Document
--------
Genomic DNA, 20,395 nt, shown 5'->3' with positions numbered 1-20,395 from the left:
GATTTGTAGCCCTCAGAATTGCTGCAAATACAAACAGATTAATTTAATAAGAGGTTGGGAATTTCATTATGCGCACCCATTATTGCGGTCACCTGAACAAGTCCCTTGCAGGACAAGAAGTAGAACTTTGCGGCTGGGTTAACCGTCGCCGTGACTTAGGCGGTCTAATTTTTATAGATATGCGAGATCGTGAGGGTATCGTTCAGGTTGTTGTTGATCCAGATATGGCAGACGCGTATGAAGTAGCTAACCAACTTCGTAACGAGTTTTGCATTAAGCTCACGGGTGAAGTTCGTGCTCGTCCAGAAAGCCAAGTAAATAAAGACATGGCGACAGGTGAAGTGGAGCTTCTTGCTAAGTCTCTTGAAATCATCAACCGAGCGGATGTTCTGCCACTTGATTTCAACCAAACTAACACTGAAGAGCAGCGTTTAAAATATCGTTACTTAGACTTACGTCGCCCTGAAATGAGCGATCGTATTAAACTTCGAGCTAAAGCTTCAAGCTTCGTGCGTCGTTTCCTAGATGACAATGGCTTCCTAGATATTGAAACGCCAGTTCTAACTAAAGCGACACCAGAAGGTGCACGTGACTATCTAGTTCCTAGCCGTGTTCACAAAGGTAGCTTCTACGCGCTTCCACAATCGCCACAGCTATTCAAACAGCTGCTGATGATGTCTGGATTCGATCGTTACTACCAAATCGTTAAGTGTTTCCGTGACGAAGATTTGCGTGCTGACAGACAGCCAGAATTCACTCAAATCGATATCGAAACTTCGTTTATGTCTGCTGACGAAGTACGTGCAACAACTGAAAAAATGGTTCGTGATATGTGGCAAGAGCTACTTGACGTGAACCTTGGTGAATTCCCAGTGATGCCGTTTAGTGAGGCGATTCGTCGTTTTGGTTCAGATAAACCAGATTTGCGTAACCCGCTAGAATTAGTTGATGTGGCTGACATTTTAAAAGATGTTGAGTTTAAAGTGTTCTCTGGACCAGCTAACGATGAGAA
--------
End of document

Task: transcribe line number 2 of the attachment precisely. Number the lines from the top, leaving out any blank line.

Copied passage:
GATTTGTAGCCCTCAGAATTGCTGCAAATACAAACAGATTAATTTAATAAGAGGTTGGGAATTTCATTATGCGCACCCATTATTGCGGTCACCTGAACAAGTCCCTTGCAGGACAAGAAGTAGAACTTTGCGGCTGGGTTAACCGTCGCCGTGACTTAGGCGGTCTAATTTTTATAGATATGCGAGATCGTGAGGGTATCGTTCAGGTTGTTGTTGATCCAGATATGGCAGACGCGTATGAAGTAGCTAACCAACTTCGTAACGAGTTTTGCATTAAGCTCACGGGTGAAGTTCGTGCTCGTCCAGAAAGCCAAGTAAATAAAGACATGGCGACAGGTGAAGTGGAGCTTCTTGCTAAGTCTCTTGAAATCATCAACCGAGCGGATGTTCTGCCACTTGATTTCAACCAAACTAACACTGAAGAGCAGCGTTTAAAATATCGTTACTTAGACTTACGTCGCCCTGAAATGAGCGATCGTATTAAACTTCGAGCTAAAGCTTCAAGCTTCGTGCGTCGTTTCCTAGATGACAATGGCTTCCTAGATATTGAAACGCCAGTTCTAACTAAAGCGACACCAGAAGGTGCACGTGACTATCTAGTTCCTAGCCGTGTTCACAAAGGTAGCTTCTACGCGCTTCCACAATCGCCACAGCTATTCAAACAGCTGCTGATGATGTCTGGATTCGATCGTTACTACCAAATCGTTAAGTGTTTCCGTGACGAAGATTTGCGTGCTGACAGACAGCCAGAATTCACTCAAATCGATATCGAAACTTCGTTTATGTCTGCTGACGAAGTACGTGCAACAACTGAAAAAATGGTTCGTGATATGTGGCAAGAGCTACTTGACGTGAACCTTGGTGAATTCCCAGTGATGCCGTTTAGTGAGGCGATTCGTCGTTTTGGTTCAGATAAACCAGATTTGCGTAACCCGCTAGAATTAGTTGATGTGGCTGACATTTTAAAAGATGTTGAGTTTAAAGTGTTCTCTGGACCAGCTAACGATGAGAA